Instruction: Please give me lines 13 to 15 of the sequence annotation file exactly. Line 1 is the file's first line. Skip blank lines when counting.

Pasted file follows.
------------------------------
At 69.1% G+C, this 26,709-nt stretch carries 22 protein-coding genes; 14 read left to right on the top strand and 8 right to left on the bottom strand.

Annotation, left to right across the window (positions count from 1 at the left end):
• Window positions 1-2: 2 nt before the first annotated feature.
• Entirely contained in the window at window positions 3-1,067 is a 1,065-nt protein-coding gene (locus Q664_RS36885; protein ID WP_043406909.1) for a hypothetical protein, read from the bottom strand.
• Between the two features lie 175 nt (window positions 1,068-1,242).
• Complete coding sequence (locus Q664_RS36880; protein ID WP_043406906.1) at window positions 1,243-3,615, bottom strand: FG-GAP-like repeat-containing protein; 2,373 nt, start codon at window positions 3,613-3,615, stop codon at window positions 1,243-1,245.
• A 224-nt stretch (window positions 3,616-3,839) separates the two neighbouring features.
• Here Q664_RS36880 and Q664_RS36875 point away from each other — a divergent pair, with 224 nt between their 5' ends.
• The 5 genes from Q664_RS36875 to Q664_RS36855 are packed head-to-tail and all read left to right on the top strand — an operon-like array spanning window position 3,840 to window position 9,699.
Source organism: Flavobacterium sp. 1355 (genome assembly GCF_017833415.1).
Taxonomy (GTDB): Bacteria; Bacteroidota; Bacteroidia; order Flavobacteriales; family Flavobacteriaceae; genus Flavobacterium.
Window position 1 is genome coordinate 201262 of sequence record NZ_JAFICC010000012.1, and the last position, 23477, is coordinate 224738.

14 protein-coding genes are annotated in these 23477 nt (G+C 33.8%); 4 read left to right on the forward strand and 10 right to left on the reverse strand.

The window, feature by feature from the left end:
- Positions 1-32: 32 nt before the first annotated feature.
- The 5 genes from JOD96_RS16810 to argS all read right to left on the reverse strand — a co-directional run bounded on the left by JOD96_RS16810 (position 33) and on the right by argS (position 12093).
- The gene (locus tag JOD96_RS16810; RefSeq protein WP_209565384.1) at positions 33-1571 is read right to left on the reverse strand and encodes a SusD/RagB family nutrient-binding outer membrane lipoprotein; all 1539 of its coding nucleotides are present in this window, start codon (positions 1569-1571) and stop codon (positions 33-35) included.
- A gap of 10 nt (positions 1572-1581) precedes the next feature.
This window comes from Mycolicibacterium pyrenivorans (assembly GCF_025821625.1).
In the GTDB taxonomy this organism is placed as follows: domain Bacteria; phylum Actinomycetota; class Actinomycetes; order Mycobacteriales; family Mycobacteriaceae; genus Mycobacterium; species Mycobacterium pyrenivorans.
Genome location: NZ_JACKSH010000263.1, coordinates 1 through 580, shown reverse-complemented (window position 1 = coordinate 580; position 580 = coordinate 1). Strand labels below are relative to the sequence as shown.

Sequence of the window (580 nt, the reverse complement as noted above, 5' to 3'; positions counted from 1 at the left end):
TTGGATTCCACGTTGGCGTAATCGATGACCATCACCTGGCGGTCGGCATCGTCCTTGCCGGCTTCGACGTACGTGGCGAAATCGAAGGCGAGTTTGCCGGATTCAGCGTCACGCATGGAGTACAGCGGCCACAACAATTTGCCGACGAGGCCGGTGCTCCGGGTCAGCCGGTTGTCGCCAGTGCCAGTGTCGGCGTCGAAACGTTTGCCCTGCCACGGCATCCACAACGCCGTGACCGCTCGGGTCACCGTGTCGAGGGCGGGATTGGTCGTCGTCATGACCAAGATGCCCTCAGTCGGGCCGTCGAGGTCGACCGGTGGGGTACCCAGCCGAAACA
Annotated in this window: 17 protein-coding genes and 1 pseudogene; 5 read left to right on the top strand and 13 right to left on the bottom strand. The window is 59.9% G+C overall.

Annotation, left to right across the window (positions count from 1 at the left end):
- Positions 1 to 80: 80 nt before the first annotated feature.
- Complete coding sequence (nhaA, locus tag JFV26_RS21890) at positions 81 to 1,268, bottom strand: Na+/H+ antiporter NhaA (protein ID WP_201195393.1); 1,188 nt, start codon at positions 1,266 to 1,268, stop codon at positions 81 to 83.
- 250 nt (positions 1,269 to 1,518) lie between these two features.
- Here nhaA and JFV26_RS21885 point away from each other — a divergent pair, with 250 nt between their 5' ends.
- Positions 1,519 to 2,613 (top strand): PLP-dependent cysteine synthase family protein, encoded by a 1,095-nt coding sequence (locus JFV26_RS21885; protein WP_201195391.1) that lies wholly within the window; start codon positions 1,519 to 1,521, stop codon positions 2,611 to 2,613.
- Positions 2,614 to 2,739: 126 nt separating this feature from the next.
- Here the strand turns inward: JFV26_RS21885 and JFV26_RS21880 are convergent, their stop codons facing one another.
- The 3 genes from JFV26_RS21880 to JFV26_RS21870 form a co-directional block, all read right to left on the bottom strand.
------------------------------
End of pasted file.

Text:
14 protein-coding genes are annotated in these 23477 nt (G+C 33.8%); 4 read left to right on the forward strand and 10 right to left on the reverse strand.

The window, feature by feature from the left end:
- Positions 1-32: 32 nt before the first annotated feature.